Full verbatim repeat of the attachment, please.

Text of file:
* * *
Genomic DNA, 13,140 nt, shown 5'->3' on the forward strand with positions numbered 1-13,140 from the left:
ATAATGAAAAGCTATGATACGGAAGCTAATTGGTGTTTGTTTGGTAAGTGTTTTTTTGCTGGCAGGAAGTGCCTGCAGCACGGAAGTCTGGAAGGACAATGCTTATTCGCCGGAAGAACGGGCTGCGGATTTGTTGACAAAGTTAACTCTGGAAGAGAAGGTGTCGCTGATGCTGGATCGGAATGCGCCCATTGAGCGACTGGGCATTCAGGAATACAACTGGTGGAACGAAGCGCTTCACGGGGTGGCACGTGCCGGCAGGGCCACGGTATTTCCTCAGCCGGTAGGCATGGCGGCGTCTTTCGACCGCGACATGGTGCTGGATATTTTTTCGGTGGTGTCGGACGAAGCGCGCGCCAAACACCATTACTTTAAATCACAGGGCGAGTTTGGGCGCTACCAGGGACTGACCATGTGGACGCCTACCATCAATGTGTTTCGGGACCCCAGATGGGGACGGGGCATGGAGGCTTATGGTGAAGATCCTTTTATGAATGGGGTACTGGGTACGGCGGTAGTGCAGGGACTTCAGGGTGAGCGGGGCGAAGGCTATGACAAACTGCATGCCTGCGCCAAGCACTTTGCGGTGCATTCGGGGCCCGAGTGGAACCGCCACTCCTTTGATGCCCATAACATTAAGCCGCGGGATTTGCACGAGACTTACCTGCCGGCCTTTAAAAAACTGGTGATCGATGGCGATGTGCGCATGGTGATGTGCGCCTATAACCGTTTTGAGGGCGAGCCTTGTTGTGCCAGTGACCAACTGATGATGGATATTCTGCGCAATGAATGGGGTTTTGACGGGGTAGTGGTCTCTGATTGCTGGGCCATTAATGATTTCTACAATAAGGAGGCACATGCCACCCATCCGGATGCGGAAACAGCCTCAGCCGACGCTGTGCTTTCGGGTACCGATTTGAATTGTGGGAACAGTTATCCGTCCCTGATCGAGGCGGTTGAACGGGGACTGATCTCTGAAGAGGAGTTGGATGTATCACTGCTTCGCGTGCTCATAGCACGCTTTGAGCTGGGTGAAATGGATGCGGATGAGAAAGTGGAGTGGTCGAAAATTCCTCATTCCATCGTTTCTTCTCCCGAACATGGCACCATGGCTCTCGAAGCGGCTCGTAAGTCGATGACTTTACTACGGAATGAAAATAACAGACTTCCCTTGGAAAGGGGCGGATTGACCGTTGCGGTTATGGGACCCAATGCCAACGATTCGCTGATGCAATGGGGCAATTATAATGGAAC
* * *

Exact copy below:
Genomic DNA, 13,140 nt, shown 5'->3' on the forward strand with positions numbered 1-13,140 from the left:
ATAATGAAAAGCTATGATACGGAAGCTAATTGGTGTTTGTTTGGTAAGTGTTTTTTTGCTGGCAGGAAGTGCCTGCAGCACGGAAGTCTGGAAGGACAATGCTTATTCGCCGGAAGAACGGGCTGCGGATTTGTTGACAAAGTTAACTCTGGAAGAGAAGGTGTCGCTGATGCTGGATCGGAATGCGCCCATTGAGCGACTGGGCATTCAGGAATACAACTGGTGGAACGAAGCGCTTCACGGGGTGGCACGTGCCGGCAGGGCCACGGTATTTCCTCAGCCGGTAGGCATGGCGGCGTCTTTCGACCGCGACATGGTGCTGGATATTTTTTCGGTGGTGTCGGACGAAGCGCGCGCCAAACACCATTACTTTAAATCACAGGGCGAGTTTGGGCGCTACCAGGGACTGACCATGTGGACGCCTACCATCAATGTGTTTCGGGACCCCAGATGGGGACGGGGCATGGAGGCTTATGGTGAAGATCCTTTTATGAATGGGGTACTGGGTACGGCGGTAGTGCAGGGACTTCAGGGTGAGCGGGGCGAAGGCTATGACAAACTGCATGCCTGCGCCAAGCACTTTGCGGTGCATTCGGGGCCCGAGTGGAACCGCCACTCCTTTGATGCCCATAACATTAAGCCGCGGGATTTGCACGAGACTTACCTGCCGGCCTTTAAAAAACTGGTGATCGATGGCGATGTGCGCATGGTGATGTGCGCCTATAACCGTTTTGAGGGCGAGCCTTGTTGTGCCAGTGACCAACTGATGATGGATATTCTGCGCAATGAATGGGGTTTTGACGGGGTAGTGGTCTCTGATTGCTGGGCCATTAATGATTTCTACAATAAGGAGGCACATGCCACCCATCCGGATGCGGAAACAGCCTCAGCCGACGCTGTGCTTTCGGGTACCGATTTGAATTGTGGGAACAGTTATCCGTCCCTGATCGAGGCGGTTGAACGGGGACTGATCTCTGAAGAGGAGTTGGATGTATCACTGCTTCGCGTGCTCATAGCACGCTTTGAGCTGGGTGAAATGGATGCGGATGAGAAAGTGGAGTGGTCGAAAATTCCTCATTCCATCGTTTCTTCTCCCGAACATGGCACCATGGCTCTCGAAGCGGCTCGTAAGTCGATGACTTTACTACGGAATGAAAATAACAGACTTCCCTTGGAAAGGGGCGGATTGACCGTTGCGGTTATGGGACCCAATGCCAACGATTCGCTGATGCAATGGGGCAATTATAATGGAAC